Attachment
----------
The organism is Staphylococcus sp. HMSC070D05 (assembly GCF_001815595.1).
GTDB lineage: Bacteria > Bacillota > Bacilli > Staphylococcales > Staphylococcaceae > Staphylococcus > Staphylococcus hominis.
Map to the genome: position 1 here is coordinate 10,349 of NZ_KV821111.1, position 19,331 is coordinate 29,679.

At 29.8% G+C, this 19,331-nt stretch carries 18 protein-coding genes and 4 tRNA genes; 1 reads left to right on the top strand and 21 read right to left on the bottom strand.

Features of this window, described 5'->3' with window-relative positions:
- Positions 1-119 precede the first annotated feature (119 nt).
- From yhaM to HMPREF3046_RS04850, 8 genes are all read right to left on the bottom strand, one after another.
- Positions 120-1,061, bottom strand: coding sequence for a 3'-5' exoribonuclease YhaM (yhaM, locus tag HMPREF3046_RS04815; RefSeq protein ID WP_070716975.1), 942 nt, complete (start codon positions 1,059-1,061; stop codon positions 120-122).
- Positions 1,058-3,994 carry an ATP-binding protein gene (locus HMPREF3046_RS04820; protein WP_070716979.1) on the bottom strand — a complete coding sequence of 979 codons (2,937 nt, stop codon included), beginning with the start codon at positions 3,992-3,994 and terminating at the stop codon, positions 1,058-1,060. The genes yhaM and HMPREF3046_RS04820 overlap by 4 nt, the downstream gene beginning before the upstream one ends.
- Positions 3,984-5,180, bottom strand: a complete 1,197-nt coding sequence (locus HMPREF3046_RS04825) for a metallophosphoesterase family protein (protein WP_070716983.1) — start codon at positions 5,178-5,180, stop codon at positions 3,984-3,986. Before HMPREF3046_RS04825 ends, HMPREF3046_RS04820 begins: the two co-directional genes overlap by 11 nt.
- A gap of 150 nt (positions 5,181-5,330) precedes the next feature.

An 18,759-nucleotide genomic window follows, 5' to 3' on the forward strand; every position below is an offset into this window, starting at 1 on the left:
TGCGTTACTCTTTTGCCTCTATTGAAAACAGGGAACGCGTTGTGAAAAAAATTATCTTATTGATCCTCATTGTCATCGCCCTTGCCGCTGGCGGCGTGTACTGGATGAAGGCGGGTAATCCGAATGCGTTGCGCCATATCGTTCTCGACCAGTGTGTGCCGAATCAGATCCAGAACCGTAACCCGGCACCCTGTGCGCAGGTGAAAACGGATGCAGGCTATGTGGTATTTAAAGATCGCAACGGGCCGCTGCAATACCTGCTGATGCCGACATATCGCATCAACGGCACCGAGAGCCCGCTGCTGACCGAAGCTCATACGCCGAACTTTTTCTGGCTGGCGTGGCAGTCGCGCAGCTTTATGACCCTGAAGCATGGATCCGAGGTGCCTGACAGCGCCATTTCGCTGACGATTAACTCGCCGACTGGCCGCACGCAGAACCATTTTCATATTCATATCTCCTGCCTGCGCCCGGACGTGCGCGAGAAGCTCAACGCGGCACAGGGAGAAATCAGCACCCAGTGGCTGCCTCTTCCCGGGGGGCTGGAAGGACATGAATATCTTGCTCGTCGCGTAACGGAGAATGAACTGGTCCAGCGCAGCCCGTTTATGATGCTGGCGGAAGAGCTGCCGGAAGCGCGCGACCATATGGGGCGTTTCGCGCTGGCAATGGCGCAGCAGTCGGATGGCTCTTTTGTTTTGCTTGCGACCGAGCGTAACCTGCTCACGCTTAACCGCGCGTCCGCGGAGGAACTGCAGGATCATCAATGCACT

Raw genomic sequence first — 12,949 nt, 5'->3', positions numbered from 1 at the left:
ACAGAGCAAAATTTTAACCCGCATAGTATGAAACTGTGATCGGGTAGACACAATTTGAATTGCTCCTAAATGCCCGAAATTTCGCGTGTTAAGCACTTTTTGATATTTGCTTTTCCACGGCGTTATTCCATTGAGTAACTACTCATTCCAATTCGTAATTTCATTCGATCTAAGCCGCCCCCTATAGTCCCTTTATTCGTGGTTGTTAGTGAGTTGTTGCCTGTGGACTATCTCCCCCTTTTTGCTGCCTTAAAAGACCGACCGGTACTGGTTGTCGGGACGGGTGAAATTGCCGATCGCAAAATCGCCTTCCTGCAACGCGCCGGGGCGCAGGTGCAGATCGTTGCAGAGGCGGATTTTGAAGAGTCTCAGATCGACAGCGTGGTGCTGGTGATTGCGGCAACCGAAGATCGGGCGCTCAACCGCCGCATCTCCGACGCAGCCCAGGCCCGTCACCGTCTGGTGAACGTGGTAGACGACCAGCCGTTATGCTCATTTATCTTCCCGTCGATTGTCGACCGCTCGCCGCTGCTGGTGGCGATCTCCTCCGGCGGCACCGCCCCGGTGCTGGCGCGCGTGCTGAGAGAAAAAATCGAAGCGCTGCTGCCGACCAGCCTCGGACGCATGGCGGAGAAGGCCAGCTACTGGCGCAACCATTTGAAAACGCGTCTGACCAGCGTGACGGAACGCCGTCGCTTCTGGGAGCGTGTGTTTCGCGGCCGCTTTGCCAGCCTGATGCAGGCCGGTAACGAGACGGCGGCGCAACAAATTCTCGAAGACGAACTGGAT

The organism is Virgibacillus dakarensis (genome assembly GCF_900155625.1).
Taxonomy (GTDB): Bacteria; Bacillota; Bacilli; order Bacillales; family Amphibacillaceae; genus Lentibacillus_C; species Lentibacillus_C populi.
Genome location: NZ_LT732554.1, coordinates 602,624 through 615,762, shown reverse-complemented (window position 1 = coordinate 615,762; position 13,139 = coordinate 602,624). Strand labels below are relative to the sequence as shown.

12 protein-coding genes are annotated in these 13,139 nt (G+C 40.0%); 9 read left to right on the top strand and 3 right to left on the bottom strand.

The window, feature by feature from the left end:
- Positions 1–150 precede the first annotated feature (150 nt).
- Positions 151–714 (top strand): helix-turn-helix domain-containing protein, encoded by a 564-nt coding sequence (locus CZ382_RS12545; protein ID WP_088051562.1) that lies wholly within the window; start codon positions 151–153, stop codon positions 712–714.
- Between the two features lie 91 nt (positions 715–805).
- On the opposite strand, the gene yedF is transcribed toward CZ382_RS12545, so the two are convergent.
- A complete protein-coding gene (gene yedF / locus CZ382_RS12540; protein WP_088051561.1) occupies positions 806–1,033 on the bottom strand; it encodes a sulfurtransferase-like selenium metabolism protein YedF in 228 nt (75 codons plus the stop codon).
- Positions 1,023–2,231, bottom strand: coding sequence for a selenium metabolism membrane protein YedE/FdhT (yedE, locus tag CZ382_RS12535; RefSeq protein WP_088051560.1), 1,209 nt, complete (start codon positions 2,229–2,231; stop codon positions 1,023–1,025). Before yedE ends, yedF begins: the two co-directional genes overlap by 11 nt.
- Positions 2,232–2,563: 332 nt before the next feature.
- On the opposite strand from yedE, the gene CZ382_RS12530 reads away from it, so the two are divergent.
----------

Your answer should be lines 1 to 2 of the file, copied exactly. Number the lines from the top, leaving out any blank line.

The organism is Staphylococcus sp. HMSC070D05 (assembly GCF_001815595.1).
GTDB lineage: Bacteria > Bacillota > Bacilli > Staphylococcales > Staphylococcaceae > Staphylococcus > Staphylococcus hominis.